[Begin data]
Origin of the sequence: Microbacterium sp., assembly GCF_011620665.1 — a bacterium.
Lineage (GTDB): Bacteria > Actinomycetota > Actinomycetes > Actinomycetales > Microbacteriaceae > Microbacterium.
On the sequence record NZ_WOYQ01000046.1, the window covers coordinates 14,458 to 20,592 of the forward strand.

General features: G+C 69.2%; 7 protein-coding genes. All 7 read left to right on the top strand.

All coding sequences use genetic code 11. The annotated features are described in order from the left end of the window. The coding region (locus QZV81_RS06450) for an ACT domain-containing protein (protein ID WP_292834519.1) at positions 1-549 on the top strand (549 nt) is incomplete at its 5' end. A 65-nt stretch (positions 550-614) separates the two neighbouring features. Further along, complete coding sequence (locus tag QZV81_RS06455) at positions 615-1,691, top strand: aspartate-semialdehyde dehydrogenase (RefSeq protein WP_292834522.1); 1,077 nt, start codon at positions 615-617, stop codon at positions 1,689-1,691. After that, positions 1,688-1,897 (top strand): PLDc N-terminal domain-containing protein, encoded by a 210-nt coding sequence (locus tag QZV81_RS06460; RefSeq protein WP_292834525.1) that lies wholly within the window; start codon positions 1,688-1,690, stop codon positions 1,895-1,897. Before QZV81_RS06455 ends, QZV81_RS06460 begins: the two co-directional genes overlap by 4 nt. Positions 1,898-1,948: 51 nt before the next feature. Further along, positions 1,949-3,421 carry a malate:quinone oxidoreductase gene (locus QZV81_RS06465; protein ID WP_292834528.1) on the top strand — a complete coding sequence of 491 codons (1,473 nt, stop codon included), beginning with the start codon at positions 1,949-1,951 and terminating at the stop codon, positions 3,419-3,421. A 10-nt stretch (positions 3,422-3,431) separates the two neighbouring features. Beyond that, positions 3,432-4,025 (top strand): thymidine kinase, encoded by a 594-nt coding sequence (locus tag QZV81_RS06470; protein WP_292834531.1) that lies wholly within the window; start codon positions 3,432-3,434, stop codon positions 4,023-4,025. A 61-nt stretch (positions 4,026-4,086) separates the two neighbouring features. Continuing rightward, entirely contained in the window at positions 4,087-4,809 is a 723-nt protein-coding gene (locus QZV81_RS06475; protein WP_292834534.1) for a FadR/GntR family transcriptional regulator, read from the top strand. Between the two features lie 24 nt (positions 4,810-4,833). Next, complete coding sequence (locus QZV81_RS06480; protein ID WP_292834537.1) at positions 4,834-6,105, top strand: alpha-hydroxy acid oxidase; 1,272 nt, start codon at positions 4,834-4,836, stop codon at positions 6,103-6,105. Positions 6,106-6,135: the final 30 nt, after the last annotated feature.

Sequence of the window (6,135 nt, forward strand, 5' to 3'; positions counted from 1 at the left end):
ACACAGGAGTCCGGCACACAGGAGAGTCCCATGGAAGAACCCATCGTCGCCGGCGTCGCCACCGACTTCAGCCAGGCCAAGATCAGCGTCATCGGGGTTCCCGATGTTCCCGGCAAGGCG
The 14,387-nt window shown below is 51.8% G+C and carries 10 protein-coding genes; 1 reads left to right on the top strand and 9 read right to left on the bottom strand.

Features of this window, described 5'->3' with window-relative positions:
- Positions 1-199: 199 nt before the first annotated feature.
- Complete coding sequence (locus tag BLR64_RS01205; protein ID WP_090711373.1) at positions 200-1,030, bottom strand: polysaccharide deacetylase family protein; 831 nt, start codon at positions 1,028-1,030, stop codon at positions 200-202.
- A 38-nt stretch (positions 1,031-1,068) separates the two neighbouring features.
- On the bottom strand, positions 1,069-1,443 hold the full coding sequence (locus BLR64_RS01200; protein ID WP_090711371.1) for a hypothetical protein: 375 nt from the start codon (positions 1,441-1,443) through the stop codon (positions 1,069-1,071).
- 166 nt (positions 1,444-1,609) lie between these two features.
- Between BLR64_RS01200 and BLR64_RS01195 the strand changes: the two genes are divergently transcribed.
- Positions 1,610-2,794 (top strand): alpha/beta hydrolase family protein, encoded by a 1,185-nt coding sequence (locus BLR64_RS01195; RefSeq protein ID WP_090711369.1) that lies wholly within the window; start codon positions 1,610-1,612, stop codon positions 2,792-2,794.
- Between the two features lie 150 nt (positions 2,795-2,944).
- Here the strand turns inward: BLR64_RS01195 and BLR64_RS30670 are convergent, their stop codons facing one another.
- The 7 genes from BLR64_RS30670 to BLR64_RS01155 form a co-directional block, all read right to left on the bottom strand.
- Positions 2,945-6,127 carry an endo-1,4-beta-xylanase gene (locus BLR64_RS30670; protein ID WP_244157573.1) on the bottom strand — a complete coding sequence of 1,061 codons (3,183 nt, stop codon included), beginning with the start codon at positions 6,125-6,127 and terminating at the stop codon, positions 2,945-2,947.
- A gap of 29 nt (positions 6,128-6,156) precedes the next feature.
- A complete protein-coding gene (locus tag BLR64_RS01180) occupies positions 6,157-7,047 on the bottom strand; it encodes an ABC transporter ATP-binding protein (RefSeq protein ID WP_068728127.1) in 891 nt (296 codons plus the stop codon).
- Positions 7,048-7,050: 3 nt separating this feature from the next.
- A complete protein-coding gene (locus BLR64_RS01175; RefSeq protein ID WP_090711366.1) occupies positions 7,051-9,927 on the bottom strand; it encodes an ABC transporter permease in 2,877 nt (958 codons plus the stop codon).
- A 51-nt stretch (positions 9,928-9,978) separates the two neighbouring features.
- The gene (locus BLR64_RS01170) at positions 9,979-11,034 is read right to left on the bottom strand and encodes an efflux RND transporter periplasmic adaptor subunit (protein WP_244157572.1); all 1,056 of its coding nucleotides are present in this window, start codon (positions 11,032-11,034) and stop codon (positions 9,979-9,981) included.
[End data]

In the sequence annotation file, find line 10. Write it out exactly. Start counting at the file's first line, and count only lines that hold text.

- Positions 1-199: 199 nt before the first annotated feature.